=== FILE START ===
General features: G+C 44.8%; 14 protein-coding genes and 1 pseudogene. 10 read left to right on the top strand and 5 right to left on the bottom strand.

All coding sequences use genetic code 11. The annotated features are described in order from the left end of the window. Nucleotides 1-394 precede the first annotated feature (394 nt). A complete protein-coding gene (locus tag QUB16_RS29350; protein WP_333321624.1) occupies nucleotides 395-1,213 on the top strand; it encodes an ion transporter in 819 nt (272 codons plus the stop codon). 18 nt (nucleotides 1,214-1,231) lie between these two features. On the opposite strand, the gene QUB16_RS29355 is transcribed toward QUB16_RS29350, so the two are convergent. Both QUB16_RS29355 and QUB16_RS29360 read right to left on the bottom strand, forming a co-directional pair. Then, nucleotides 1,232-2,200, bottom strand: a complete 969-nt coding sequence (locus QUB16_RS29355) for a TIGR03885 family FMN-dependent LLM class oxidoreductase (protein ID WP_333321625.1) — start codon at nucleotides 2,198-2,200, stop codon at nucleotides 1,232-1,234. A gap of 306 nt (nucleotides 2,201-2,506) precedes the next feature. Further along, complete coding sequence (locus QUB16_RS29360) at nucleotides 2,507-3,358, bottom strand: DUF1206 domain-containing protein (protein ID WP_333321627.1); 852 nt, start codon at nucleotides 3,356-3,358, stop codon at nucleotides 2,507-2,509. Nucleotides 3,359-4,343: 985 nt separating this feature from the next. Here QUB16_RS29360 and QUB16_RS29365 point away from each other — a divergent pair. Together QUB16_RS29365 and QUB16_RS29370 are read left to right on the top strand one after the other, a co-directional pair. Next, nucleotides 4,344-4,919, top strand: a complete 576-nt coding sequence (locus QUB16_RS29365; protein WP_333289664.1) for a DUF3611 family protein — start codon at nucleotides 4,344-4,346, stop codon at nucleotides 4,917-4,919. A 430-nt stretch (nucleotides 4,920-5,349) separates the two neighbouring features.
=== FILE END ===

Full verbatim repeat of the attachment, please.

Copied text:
General features: G+C 44.8%; 14 protein-coding genes and 1 pseudogene. 10 read left to right on the top strand and 5 right to left on the bottom strand.

All coding sequences use genetic code 11. The annotated features are described in order from the left end of the window. Nucleotides 1-394 precede the first annotated feature (394 nt). A complete protein-coding gene (locus tag QUB16_RS29350; protein WP_333321624.1) occupies nucleotides 395-1,213 on the top strand; it encodes an ion transporter in 819 nt (272 codons plus the stop codon). 18 nt (nucleotides 1,214-1,231) lie between these two features. On the opposite strand, the gene QUB16_RS29355 is transcribed toward QUB16_RS29350, so the two are convergent. Both QUB16_RS29355 and QUB16_RS29360 read right to left on the bottom strand, forming a co-directional pair. Then, nucleotides 1,232-2,200, bottom strand: a complete 969-nt coding sequence (locus QUB16_RS29355) for a TIGR03885 family FMN-dependent LLM class oxidoreductase (protein ID WP_333321625.1) — start codon at nucleotides 2,198-2,200, stop codon at nucleotides 1,232-1,234. A gap of 306 nt (nucleotides 2,201-2,506) precedes the next feature. Further along, complete coding sequence (locus QUB16_RS29360) at nucleotides 2,507-3,358, bottom strand: DUF1206 domain-containing protein (protein ID WP_333321627.1); 852 nt, start codon at nucleotides 3,356-3,358, stop codon at nucleotides 2,507-2,509. Nucleotides 3,359-4,343: 985 nt separating this feature from the next. Here QUB16_RS29360 and QUB16_RS29365 point away from each other — a divergent pair. Together QUB16_RS29365 and QUB16_RS29370 are read left to right on the top strand one after the other, a co-directional pair. Next, nucleotides 4,344-4,919, top strand: a complete 576-nt coding sequence (locus QUB16_RS29365; protein WP_333289664.1) for a DUF3611 family protein — start codon at nucleotides 4,344-4,346, stop codon at nucleotides 4,917-4,919. A 430-nt stretch (nucleotides 4,920-5,349) separates the two neighbouring features.